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Chile’s New constitution set to impact mining

The final draft of the new Chilean constitution was handed over to the country’s President Gabriel Boric during a ceremony held in the capital Santiago on July 4, 2022. A culmination of the protests that had rocked the nation two years ago, the document was drafted by Chile’s Constitutional Assembly, headed by the Mapuche linguist and indigenous rights activist Elisa Loncón, with the assistance of the UN Human Rights Regional Office for South America project, Chile. Public attention has now shifted to the upcoming “exit plebiscite” on September 4 in which Chileans will vote to determine whether this new charter will replace the current 1980 constitution written during Augusto Pinochet’s dictatorship.

If approved, the new constitution with its 388 articles will be the longest constitution in the world and will foreground indigenous rights, social guarantees, and decentralization of power. Interestingly, the draft accords Nature itself with rights and calls for the establishment of new state organs charged with protecting the same. The new constitution will also give official recognition to the indigenous peoples of Chile thereby making it the third plurinational country in South America after Ecuador and Bolivia. However, critics have raised concerns that the document might just be too long and unwieldy for its own good and could potentially damage Chile’s political stability and economic dynamism.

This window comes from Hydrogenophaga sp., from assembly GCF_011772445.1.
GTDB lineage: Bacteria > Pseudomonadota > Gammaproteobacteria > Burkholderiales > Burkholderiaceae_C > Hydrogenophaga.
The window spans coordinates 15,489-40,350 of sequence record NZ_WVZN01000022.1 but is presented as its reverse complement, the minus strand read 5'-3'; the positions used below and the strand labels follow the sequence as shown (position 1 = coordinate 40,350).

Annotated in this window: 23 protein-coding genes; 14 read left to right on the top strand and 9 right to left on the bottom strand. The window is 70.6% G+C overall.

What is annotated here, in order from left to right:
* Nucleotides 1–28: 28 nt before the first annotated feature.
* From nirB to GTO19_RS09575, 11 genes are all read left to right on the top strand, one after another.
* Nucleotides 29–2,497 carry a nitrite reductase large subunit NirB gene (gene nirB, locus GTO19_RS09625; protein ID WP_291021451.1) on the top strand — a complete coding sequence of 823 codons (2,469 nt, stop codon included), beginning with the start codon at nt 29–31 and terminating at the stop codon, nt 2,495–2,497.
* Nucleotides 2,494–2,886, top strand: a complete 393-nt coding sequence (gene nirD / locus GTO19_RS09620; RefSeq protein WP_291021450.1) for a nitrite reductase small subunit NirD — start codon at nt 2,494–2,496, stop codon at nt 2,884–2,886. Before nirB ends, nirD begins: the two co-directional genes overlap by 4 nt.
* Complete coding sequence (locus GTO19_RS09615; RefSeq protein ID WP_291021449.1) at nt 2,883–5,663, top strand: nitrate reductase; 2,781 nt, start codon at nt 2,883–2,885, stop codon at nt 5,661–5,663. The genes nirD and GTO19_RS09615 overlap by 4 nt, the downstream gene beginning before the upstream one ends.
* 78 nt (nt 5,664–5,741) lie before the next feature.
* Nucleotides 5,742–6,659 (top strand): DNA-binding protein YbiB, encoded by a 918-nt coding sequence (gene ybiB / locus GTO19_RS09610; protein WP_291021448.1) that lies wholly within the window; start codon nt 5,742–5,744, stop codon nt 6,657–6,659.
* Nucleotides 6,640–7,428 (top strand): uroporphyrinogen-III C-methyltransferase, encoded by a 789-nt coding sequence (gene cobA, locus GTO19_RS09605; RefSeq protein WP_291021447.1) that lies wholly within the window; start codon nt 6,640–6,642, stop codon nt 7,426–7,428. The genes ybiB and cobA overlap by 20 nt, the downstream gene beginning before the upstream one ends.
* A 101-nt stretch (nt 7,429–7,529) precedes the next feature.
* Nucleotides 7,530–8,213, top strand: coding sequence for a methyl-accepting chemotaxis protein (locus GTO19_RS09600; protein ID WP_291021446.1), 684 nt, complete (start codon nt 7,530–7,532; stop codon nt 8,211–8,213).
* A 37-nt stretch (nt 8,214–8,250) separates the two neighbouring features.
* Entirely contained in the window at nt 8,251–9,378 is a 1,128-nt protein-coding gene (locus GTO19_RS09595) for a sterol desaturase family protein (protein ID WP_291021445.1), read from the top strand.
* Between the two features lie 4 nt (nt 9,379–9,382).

Impact on Mining

While rumours of a Chile mining nationalization had been floating for some time, these have proven false so far. That being said, the new constitution does broadly shift power to the state. Joaquín Villarino, President of Chile’s mining council, opined that “spaces of uncertainty are opening up” for the mining sector which accounts for approximately 12 percent of the Chilean economy. “Due to the way the articles can be interpreted,” Villarino added, the new constitution “might be more complicated than before”, thereby making mining “more difficult, with higher production costs” due to additional bureaucracy.

It is important to note that Chile is the world’s largest copper producer and accounts for 28 per cent of global production. The country is also the world’s second largest producer of lithium and accounts for 22 percent of global production. The mining industry represents over half of the country’s total exports and remains of paramount importance to the Chilean economy. Even though the Chilean state has played a significant role in the mining industry, especially via the government-owned Codelco, the vast majority of mines are operated by private companies that enjoy many protections under the current constitution. Suffice to say that the impact of potential Chile copper mine nationalization and lithium nationalization would’ve been felt well beyond the country’s borders.